Global Trade Activist José Schiffino

Spotlight José Schiffino

Jose Schiffino is a union organizer in New York City.  In between visits to home health care workers, he is helping to organize a series of community forums to make sure New Yorkers know that their members of Congress could make or break our chances making globalization fair for working families.  You can use the form below to send a thank you to Jose and urge him to keep up the good work – and be sure to contact YOUR member of congress about trade and globalization.

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José Schiffino sees from the front lines how the privatization of health care and community services in the United States has undermined the care provided to the vulnerable in our society, as well as the wages and working conditions for the workers who care for them.

José gets his vantage point as a labor organizer in New York City for the Civil Service Employees Association, a division of the American Federation of State, County and Municipal Employees (AFSCME). His constituency is  home health care providers at group homes for the developmentally disabled.

Of Colombian and Dominican descent, José is an active member of the New York City chapter of the Labor Council for Latin American Advancement (LCLAA), an organization that promotes the rights of Latino workers in the United States. He is also a member of the State Committee for the Working Families Party of New York, a coalition of labor and community organizations working to elect progressive candidates and hold politicians accountable.

For the Working Families Party, José was charged with reaching out to a wide range of community organizations in his home neighborhood of Jackson Heights.  The aim was to build an alliance of groups that gave voice to the interests of the different communities within the district, to find some common ground in this neighborhood of rich diversity.  And find common ground they did – in the ongoing effort to defeat destructive and unfair trade agreements with Peru, Colombia and South Korea.

To José, it is natural that the expansion of the failed NAFTA trade model should be the issue that unites workers, immigrants, Peruvians, Colombians and Koreans in the United States and in their home countries.  When over 2000 labor activists have been murdered in Colombia in the last decade, trade agreements that fail to protect workers and encourage a “race to the bottom” on labor standards are not simply labor rights issues – they are human rights issues, moral issues.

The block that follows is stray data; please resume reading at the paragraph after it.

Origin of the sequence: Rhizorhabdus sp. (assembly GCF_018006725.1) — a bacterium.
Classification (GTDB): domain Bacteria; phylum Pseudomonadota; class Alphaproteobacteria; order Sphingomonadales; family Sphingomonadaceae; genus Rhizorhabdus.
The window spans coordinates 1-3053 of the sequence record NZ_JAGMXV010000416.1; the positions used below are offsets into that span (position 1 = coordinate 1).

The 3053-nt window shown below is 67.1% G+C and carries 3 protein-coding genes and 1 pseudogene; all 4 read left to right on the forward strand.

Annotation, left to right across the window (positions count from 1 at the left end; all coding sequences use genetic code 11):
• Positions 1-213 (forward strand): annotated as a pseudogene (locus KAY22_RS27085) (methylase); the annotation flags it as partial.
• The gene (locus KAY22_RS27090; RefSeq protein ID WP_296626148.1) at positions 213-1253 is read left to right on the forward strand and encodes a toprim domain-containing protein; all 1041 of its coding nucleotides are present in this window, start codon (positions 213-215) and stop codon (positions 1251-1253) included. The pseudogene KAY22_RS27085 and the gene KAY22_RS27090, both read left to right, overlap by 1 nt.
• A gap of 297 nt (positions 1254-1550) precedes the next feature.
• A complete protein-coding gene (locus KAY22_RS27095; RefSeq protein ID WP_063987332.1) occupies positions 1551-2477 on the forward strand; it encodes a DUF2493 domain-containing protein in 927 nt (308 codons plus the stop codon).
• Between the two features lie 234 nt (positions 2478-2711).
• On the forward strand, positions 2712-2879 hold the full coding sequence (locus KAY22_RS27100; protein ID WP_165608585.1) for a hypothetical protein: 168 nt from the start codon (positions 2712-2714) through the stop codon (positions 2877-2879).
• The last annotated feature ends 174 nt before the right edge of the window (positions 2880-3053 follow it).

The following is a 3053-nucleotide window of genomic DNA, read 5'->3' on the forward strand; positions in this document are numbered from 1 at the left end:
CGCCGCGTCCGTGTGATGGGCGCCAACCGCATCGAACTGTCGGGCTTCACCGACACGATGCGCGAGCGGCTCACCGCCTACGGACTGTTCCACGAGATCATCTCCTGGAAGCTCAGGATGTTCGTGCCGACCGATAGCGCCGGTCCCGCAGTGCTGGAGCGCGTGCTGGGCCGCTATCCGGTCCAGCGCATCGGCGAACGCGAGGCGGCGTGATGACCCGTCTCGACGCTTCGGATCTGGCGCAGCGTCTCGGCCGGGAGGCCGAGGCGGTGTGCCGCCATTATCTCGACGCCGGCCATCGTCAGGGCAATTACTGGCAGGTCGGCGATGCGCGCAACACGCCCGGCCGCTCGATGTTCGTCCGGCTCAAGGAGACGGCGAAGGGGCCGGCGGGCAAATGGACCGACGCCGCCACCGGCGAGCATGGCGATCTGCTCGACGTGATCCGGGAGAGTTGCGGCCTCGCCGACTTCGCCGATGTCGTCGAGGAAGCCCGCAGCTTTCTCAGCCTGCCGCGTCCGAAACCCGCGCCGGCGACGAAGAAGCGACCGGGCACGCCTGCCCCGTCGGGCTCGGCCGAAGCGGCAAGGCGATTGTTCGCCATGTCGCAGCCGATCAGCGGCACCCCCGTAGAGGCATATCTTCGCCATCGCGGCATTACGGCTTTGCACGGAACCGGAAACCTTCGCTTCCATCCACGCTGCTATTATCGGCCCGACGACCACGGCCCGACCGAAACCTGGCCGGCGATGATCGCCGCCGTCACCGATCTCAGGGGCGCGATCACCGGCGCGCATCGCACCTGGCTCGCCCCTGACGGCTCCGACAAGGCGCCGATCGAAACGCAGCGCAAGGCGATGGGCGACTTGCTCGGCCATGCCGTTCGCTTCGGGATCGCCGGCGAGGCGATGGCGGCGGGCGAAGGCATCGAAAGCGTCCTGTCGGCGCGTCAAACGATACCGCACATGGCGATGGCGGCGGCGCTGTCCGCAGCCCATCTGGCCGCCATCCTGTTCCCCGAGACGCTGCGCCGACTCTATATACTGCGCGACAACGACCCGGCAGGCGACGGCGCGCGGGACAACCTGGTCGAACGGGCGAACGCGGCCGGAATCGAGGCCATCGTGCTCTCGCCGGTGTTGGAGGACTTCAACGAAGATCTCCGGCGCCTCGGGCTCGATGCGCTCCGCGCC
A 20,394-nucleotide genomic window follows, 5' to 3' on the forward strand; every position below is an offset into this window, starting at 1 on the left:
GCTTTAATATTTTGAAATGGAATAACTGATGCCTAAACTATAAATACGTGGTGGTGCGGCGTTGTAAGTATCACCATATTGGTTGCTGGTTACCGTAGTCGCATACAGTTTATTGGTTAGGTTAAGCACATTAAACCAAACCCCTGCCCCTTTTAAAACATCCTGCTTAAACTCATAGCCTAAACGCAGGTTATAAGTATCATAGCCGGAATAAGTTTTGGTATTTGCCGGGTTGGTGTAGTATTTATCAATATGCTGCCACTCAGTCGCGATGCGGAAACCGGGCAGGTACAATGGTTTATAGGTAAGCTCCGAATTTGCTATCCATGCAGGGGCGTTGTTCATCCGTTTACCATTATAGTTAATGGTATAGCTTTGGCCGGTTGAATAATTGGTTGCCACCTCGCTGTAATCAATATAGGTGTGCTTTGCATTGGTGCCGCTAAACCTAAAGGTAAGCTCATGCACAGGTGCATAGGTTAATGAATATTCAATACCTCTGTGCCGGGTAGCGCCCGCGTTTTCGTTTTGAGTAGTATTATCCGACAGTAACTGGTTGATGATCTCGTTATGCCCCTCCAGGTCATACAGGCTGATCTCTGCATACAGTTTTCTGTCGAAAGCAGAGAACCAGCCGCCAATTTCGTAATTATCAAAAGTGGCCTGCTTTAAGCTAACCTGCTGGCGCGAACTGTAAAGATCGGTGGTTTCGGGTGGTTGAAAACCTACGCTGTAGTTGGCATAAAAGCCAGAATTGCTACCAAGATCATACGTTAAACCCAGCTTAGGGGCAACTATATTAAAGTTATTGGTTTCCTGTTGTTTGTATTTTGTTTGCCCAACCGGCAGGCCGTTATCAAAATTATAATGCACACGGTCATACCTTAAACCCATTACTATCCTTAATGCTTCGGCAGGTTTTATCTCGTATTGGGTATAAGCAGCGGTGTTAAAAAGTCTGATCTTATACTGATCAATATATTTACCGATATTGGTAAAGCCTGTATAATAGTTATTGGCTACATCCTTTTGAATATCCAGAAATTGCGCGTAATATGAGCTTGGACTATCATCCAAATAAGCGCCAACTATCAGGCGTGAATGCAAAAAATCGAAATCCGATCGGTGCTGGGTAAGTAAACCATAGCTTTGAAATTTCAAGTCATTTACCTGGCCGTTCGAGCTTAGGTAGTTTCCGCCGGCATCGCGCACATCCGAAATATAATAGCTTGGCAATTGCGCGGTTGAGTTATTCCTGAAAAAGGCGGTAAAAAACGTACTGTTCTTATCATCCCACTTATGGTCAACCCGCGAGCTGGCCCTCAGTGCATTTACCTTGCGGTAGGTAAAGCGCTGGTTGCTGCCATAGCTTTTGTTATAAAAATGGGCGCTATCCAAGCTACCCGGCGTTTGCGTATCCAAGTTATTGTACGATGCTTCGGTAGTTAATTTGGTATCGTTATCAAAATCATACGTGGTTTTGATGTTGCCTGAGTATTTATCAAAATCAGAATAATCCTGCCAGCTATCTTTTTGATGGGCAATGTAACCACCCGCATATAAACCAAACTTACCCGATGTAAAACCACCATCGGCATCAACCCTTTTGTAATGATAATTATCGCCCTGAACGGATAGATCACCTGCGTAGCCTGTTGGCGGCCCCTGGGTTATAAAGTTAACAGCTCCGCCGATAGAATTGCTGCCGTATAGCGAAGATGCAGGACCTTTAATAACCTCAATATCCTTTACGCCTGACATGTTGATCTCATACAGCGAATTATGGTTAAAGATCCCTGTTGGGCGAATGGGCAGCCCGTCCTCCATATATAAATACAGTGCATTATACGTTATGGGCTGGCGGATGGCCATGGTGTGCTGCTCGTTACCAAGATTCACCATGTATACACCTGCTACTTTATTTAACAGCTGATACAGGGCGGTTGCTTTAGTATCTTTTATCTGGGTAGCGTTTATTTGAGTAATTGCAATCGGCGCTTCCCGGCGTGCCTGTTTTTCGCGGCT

As the struggle to stop these so-called “free” trade agreements with Peru, Colombia and South Korea has heated up, José worked closely with the Global Trade Watch division of Public Citizen to help bring the voices of ordinary New Yorkers to some of the most powerful people in the country.  José traveled to Washington with his alliance to bring their message to their members of Congress, including Jackson Heights’ Congressman Joseph Crowley, an influential member of the Ways and Means Committee that handles all bills related to trade in the House of Representative. With U.S., Colombian, and Korean advocacy groups all supporting each other, the successful day of lobbying sent a strong message of unity against injustice.

The alliance followed up this success by beginning a series of community forums on trade and globalization.  The first, in Jackson Heights, featured a Korean speaker who highlighted the extra burdens that globalization imposes on female workers, representatives of Colombian organizations fighting for the rights of workers and indigenous people, an expert on immigration policy, as well as Public Citizen’s own David Edeli. Hundreds of Jackson Heights community members attended, writing postcards to Congressman Crowley and planning future activities. 

Now, José and the alliance are planning the second community forum, this time in Harlem. Harlem is the home of Representative Charles Rangel, the Chairman of the Ways and Means Committee – a position that gives him a power unequaled by any in Congress to effectively challenge the Bush administration’s agenda of corporate globalization.  (To learn more about the Ways and Means committee and the current fight about trade and globalization, read Global Trade Watch’s latest action alert here). With José and his alliance mobilizing Harlem against the injustice of the status quo trade and globalization policies, Congressman Rangel will know he has to support of his constituents to set a new course on trade and globalization!

You can help José and his network of Peruvian, Colombian, Korean, and American activists in their efforts to defeat the expansion of the failed NAFTA model by contacting your member of Congress and urging him or her to oppose the Peru and Colombia NAFTA expansions and the Fast Track trade negotiating model that has made all these deals possible. Click here to take action!

And, if you have an extra moment, use the form below to send José a short thank you note telling him to keep up the good work!

March 19, 2018

Thank you, José.

We will add your signature from the information you provide.

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